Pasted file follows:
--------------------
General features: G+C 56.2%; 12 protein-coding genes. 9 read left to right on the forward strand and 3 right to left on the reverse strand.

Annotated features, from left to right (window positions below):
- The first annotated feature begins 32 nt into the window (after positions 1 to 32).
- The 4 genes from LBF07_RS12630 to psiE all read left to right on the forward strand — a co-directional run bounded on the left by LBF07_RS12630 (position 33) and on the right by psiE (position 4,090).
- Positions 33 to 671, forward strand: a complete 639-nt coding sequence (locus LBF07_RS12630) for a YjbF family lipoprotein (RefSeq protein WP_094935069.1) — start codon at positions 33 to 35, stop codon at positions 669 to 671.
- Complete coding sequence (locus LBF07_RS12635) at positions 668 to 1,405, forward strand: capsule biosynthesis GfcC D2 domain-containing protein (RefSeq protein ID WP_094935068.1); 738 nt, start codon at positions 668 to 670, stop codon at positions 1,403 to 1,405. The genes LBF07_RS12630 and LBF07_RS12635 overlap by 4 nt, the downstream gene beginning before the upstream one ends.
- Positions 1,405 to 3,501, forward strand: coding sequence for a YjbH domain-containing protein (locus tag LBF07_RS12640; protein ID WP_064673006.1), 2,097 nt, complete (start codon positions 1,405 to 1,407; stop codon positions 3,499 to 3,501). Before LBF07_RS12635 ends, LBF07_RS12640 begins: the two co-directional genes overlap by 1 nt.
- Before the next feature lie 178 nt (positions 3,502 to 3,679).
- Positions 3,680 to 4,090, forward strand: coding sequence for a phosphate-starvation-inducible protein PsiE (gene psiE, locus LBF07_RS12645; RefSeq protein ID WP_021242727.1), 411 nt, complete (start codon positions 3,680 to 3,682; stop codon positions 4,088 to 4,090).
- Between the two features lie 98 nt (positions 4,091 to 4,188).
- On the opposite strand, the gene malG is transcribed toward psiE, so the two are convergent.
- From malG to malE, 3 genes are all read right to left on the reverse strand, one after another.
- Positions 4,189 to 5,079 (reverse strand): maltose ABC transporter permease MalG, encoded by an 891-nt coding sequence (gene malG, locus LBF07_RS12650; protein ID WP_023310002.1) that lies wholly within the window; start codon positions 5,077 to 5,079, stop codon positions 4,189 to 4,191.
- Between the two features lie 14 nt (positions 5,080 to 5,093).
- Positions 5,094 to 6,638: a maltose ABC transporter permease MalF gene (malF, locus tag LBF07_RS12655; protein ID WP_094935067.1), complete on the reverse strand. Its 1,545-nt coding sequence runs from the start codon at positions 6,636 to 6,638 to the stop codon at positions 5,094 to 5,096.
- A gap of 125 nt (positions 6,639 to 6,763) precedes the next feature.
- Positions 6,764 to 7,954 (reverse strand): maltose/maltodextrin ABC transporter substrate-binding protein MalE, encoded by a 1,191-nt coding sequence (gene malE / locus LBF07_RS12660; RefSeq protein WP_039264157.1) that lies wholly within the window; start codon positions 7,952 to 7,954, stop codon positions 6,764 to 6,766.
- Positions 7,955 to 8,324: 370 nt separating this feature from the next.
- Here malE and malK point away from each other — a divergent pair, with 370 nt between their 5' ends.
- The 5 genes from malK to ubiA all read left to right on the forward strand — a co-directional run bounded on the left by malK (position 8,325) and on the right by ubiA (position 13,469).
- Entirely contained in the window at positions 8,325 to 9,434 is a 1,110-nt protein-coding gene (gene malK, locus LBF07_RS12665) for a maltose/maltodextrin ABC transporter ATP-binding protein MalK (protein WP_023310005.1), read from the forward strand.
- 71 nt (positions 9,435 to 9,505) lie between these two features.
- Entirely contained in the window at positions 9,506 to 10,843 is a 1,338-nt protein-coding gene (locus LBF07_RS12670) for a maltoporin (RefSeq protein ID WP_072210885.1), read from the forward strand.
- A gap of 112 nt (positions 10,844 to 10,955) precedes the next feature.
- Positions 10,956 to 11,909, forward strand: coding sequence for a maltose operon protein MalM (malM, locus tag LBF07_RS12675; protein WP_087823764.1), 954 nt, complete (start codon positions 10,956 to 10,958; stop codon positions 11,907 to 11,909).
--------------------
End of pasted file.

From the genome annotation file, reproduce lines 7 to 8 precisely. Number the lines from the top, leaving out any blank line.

- Positions 1,405 to 3,501, forward strand: coding sequence for a YjbH domain-containing protein (locus tag LBF07_RS12640; protein ID WP_064673006.1), 2,097 nt, complete (start codon positions 1,405 to 1,407; stop codon positions 3,499 to 3,501). Before LBF07_RS12635 ends, LBF07_RS12640 begins: the two co-directional genes overlap by 1 nt.
- Before the next feature lie 178 nt (positions 3,502 to 3,679).